You could try and do some kind of video call when the tenants are leaving. But the greater question is…why are the tenants leaving? Doing a check out means they’re leaving home which is in breach of the stay-at-home guidance. You should be pushing to put these moves on hold instead.

If a tenant has already moved out, then they are going against the government’s regulations. In order to comply with your legal obligation, it’s perfectly reasonable that you say you won’t do the check out until the restrictions are lifted – and you’ll deal with the deposit deduction at that moment in time.

Where do we stand with doing fire/smoke alarm/gas/electrical checks?

The government has advised you do still have a legal obligation to do gas and electrical checks, and fire alarms likely fall into the same category although they haven’t issued specific advice.

If the tenant won’t let in an engineer, make sure you note everything in your files. Keep trying regularly and keep noting the responses in your files. Then make sure you go and get them all done as soon as reasonably practical once the restrictions are lifted.

If you find an engineer willing to do it, and the tenant is willing to let them in, you’ve got to cover yourself by doing some additional checks on both sides. Ask them if they’re self isolating, if they’ve had symptoms (and list them, don’t assume they know them), ask have they been in contact with anyone who has had the virus or been abroad recently. Then make a note of all this to protect yourself.

Then for the inspection, make sure the contractor and tenant stay well apart, ideally in separate floors or inside/outside if it’s practical.

When it comes to testing fire alarms on the first day of a tenancy, that one is trickier – but i‘d suggest getting the tenants doing it. Then make file notes of why you suggested that and what the tenant said.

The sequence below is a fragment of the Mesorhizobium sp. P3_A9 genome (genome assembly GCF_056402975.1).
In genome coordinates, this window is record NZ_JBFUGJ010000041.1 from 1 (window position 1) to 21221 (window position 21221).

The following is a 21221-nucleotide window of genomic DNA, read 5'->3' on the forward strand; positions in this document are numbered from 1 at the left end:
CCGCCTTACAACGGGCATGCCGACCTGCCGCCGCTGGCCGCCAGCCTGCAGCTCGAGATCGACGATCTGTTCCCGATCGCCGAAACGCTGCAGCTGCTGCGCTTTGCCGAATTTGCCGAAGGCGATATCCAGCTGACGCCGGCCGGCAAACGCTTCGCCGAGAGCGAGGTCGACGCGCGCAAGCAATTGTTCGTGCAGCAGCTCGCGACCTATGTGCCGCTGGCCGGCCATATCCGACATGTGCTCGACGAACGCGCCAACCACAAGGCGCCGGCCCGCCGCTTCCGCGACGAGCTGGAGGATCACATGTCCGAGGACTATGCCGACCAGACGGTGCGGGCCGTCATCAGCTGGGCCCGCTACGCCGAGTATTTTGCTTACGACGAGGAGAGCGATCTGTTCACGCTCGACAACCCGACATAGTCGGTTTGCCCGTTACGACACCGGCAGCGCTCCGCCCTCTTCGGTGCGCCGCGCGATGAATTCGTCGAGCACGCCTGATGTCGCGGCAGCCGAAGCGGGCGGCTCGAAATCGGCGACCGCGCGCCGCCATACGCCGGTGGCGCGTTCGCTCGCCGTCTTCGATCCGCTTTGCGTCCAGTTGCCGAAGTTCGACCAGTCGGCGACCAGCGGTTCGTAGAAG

What should we do about EPCs?

There shouldn’t actually be a massive need for them as they’re only required on a new sale or let, except on renewals.

The government advice though is that you do still need to get them done. Follow the same steps as for the answer above on questions to ask and make sure you’ve got it all documented in your file notes.

For renewals, the requirement is different depending on your tenancy types. If you’ve got a contractual tenancy that only drops onto a periodic tenancy, then it’s actually an extension of the previous tenancy and not technically a renewal because it isn’t a new tenancy. If it drops onto a statutory periodic tenancy, then it is technically a new tenancy so you will need to try and get an EPC done.

You can read a summary of the government guidance on EPCs here.

Can we do Right to Rent Checks without checking ID in person?

Yes. Please see a summary of the government guidance here.

Are tenants still expected to pay rent after their tenancy expires and we’re unable to move them out?

Absolutely. It’s the very first line of government guidance to tenants that they must continue paying their rent. There are huge amounts of government subsidies and grants going on at the moment to try and keep people’s income as close to “normal” as possible and help them afford their rent.

Tenants have signed legally binding contacts. Students in particular are just about to get their student loan, so there is some money still coming in – and they are still legally obliged to pay.

Some agents are using an “affordability questionnaire” to get a gauge of tenant’s current situation and work with them and their landlords to find a mutually acceptable compromise.

A mortgage “holiday” isn’t a holiday The landlord still has to pay the mortgage (plus interest) so we are very keen to stress that is the case and #keeptherentflowing.